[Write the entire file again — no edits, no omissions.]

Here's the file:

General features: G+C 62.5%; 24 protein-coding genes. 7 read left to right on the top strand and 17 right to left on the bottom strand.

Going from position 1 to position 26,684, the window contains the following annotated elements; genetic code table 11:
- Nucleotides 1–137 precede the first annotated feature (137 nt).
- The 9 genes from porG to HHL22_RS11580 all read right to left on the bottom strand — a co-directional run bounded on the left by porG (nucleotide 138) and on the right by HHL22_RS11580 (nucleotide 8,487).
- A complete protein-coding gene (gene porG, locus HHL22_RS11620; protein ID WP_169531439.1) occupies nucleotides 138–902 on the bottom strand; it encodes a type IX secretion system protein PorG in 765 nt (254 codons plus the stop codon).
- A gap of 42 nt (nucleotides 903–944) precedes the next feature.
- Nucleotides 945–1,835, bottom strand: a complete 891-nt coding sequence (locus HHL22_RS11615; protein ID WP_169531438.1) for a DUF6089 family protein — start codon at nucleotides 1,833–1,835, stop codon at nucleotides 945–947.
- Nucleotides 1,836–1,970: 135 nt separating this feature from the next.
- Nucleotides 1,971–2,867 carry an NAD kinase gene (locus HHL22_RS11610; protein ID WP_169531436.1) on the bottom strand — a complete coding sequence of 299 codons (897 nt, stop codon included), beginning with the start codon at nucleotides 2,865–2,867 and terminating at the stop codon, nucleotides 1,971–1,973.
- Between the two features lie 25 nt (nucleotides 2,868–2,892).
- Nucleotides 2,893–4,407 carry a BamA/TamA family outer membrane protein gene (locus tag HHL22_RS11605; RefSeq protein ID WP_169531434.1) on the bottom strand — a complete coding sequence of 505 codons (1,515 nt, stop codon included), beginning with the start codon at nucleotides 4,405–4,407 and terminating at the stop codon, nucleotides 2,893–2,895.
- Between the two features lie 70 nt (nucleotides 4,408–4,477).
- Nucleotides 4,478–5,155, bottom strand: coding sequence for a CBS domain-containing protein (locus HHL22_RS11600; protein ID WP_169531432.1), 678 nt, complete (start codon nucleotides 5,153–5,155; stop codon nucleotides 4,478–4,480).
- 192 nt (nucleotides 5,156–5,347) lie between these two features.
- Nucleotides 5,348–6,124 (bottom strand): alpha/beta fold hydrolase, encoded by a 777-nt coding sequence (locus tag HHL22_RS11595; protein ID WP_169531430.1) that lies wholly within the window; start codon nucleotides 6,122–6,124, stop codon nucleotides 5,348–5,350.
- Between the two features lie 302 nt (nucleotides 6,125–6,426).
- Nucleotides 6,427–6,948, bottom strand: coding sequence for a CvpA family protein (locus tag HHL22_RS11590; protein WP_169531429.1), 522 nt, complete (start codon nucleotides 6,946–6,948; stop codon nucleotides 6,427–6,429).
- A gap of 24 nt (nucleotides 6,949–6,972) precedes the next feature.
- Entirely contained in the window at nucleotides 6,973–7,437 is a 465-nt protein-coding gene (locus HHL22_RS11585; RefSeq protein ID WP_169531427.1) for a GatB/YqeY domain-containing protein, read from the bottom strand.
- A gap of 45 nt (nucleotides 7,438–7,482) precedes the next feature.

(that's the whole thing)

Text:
General features: G+C 62.5%; 24 protein-coding genes. 7 read left to right on the top strand and 17 right to left on the bottom strand.

Going from position 1 to position 26,684, the window contains the following annotated elements; genetic code table 11:
- Nucleotides 1–137 precede the first annotated feature (137 nt).
- The 9 genes from porG to HHL22_RS11580 all read right to left on the bottom strand — a co-directional run bounded on the left by porG (nucleotide 138) and on the right by HHL22_RS11580 (nucleotide 8,487).
- A complete protein-coding gene (gene porG, locus HHL22_RS11620; protein ID WP_169531439.1) occupies nucleotides 138–902 on the bottom strand; it encodes a type IX secretion system protein PorG in 765 nt (254 codons plus the stop codon).
- A gap of 42 nt (nucleotides 903–944) precedes the next feature.
- Nucleotides 945–1,835, bottom strand: a complete 891-nt coding sequence (locus HHL22_RS11615; protein ID WP_169531438.1) for a DUF6089 family protein — start codon at nucleotides 1,833–1,835, stop codon at nucleotides 945–947.
- Nucleotides 1,836–1,970: 135 nt separating this feature from the next.
- Nucleotides 1,971–2,867 carry an NAD kinase gene (locus HHL22_RS11610; protein ID WP_169531436.1) on the bottom strand — a complete coding sequence of 299 codons (897 nt, stop codon included), beginning with the start codon at nucleotides 2,865–2,867 and terminating at the stop codon, nucleotides 1,971–1,973.
- Between the two features lie 25 nt (nucleotides 2,868–2,892).
- Nucleotides 2,893–4,407 carry a BamA/TamA family outer membrane protein gene (locus tag HHL22_RS11605; RefSeq protein ID WP_169531434.1) on the bottom strand — a complete coding sequence of 505 codons (1,515 nt, stop codon included), beginning with the start codon at nucleotides 4,405–4,407 and terminating at the stop codon, nucleotides 2,893–2,895.
- Between the two features lie 70 nt (nucleotides 4,408–4,477).
- Nucleotides 4,478–5,155, bottom strand: coding sequence for a CBS domain-containing protein (locus HHL22_RS11600; protein ID WP_169531432.1), 678 nt, complete (start codon nucleotides 5,153–5,155; stop codon nucleotides 4,478–4,480).
- 192 nt (nucleotides 5,156–5,347) lie between these two features.
- Nucleotides 5,348–6,124 (bottom strand): alpha/beta fold hydrolase, encoded by a 777-nt coding sequence (locus tag HHL22_RS11595; protein ID WP_169531430.1) that lies wholly within the window; start codon nucleotides 6,122–6,124, stop codon nucleotides 5,348–5,350.
- Between the two features lie 302 nt (nucleotides 6,125–6,426).
- Nucleotides 6,427–6,948, bottom strand: coding sequence for a CvpA family protein (locus tag HHL22_RS11590; protein WP_169531429.1), 522 nt, complete (start codon nucleotides 6,946–6,948; stop codon nucleotides 6,427–6,429).
- A gap of 24 nt (nucleotides 6,949–6,972) precedes the next feature.
- Entirely contained in the window at nucleotides 6,973–7,437 is a 465-nt protein-coding gene (locus HHL22_RS11585; RefSeq protein ID WP_169531427.1) for a GatB/YqeY domain-containing protein, read from the bottom strand.
- A gap of 45 nt (nucleotides 7,438–7,482) precedes the next feature.